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Chavez v JBC


In 1994, instead of having only 7 members, an eighth member was added to the JBC as
two representatives from Congress began sitting in the JBC – one from the House of
Representatives and one from the Senate, with each having one-half (1/2) of a vote. Then,
the JBC En Banc, in separate meetings held in 2000 and 2001, decided to allow the
representatives from the Senate and the House of Representatives one full vote each.
Senator Francis Joseph G. Escudero and Congressman Niel C. Tupas, Jr. (respondents)
simultaneously sit in the JBC as representatives of the legislature. It is this practice that
petitioner has questioned in this petition. Respondents argued that the crux of the
controversy is the phrase “a representative of Congress.” It is their theory that the two
houses, the Senate and the House of Representatives, are permanent and mandatory
components of “Congress,” such that the absence of either divests the term of its
substantive meaning as expressed under the Constitution. Bicameralism, as the system
of choice by the Framers, requires that both houses exercise their respective powers in
the performance of its mandated duty which is to legislate. Thus, when Section 8(1),
Article VIII of the Constitution speaks of “a representative from Congress,” it should mean
one representative each from both Houses which comprise the entire Congress.


1. Are the conditions sine qua non for the exercise of the power of judicial review have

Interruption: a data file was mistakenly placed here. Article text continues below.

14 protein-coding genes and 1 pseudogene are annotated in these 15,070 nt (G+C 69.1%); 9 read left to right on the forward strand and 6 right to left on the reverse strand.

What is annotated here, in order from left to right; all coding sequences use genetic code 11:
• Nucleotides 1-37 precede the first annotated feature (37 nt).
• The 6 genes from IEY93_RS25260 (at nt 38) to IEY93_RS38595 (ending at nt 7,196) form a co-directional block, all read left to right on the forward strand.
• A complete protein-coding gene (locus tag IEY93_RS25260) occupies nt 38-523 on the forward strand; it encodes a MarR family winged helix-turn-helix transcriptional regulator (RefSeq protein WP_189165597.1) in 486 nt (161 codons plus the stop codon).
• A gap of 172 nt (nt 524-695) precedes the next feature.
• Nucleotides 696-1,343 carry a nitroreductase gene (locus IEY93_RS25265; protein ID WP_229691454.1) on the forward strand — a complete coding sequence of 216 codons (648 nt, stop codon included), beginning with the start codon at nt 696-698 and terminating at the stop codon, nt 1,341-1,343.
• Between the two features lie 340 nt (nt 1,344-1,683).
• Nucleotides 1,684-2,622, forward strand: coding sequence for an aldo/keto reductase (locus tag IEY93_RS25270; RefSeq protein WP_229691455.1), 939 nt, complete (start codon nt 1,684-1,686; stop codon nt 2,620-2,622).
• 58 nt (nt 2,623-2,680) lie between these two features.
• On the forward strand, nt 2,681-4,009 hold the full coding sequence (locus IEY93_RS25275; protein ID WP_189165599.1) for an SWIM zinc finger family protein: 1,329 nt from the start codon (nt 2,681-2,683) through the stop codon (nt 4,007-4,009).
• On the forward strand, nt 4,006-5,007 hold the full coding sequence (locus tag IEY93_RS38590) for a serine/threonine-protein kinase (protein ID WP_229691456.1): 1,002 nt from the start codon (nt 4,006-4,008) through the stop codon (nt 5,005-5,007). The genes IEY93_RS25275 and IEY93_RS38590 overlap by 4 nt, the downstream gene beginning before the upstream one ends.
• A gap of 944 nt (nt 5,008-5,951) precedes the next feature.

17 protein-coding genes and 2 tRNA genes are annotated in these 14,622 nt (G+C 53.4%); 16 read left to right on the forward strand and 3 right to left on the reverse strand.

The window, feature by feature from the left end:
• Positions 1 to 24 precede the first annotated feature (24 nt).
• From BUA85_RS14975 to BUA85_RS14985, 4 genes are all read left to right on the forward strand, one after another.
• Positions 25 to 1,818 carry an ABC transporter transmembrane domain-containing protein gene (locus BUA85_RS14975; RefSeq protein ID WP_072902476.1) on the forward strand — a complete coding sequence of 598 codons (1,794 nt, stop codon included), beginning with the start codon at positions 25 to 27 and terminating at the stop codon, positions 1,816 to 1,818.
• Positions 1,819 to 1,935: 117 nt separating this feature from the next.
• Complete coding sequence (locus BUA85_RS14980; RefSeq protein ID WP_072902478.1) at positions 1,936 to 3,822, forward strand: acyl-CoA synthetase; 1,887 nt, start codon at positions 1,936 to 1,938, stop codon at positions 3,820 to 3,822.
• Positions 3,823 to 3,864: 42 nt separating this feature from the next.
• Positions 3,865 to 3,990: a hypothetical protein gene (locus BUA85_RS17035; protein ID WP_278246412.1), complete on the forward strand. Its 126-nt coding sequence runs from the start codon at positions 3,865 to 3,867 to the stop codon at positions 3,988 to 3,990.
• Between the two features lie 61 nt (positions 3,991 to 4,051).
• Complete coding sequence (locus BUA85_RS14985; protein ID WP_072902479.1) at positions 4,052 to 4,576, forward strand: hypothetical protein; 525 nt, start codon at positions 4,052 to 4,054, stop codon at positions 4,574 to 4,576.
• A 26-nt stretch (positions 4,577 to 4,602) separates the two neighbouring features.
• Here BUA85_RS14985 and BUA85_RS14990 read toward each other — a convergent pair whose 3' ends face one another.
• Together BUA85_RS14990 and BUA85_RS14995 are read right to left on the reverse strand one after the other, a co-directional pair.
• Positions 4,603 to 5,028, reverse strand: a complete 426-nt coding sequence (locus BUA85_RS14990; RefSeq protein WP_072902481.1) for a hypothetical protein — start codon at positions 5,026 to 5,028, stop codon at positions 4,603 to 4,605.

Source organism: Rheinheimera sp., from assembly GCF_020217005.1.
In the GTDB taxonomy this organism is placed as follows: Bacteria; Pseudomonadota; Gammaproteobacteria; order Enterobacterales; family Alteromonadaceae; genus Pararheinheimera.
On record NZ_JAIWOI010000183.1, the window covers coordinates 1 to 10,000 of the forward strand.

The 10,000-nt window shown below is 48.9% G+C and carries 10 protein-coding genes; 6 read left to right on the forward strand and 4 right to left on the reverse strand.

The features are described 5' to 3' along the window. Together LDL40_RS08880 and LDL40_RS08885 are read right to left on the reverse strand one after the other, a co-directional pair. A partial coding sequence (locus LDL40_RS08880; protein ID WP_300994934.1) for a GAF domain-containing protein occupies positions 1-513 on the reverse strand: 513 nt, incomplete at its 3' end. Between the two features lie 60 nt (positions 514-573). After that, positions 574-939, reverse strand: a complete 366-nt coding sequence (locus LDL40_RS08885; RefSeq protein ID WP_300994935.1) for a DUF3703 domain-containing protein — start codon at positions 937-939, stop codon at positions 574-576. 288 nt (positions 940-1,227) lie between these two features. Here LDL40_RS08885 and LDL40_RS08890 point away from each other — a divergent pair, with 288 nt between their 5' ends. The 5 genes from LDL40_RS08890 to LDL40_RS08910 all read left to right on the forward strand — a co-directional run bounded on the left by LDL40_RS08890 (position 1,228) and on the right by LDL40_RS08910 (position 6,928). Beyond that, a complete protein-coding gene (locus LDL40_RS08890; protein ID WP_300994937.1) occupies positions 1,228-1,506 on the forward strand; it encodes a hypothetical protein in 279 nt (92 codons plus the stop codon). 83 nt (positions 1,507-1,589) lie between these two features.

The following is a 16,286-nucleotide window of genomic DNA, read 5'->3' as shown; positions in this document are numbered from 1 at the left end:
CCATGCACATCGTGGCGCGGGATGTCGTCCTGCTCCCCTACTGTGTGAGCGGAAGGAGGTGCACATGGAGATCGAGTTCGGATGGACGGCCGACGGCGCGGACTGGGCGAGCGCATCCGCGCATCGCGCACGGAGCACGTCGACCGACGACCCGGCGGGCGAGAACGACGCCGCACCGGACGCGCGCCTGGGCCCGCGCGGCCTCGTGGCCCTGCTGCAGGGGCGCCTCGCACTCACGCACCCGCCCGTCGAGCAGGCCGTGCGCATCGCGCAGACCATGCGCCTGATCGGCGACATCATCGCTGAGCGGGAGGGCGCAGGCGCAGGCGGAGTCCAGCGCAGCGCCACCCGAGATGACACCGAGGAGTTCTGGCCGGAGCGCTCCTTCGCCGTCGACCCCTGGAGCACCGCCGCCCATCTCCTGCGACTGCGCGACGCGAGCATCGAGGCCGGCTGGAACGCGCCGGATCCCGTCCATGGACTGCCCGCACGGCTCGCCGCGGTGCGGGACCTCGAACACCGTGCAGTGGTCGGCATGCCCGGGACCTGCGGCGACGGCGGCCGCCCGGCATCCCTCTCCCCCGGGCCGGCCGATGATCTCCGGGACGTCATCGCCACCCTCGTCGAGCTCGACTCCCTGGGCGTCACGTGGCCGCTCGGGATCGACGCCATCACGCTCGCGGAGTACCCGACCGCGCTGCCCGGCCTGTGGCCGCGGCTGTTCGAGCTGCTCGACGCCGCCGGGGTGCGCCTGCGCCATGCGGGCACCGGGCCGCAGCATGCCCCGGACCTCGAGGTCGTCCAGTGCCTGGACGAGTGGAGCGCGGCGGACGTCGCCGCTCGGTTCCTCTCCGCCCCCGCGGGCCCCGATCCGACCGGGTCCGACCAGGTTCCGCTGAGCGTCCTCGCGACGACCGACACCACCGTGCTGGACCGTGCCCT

been met in this case?

2. Is the JBC’s practice of having members from the Senate and the House of
Representatives making 8 instead of 7 sitting members unconstitutional?

3. What is the effect of the Court's finding that the current composition of the JBC is


1. Yes. The Courts’ power of judicial review is subject to several limitations, namely: (a)
there must be an actual case or controversy calling for the exercise of judicial power; (b)
the person challenging the act must have “standing” to challenge; he must have a
personal and substantial interest in the case, such that he has sustained or will sustain,
direct injury as a result of its enforcement; (c) the question of constitutionality must be
raised at the earliest possible opportunity; and (d) the issue of constitutionality must be
the very lis mota of the case. Generally, a party will be allowed to litigate only when these
conditions sine qua non are present, especially when the constitutionality of an act by a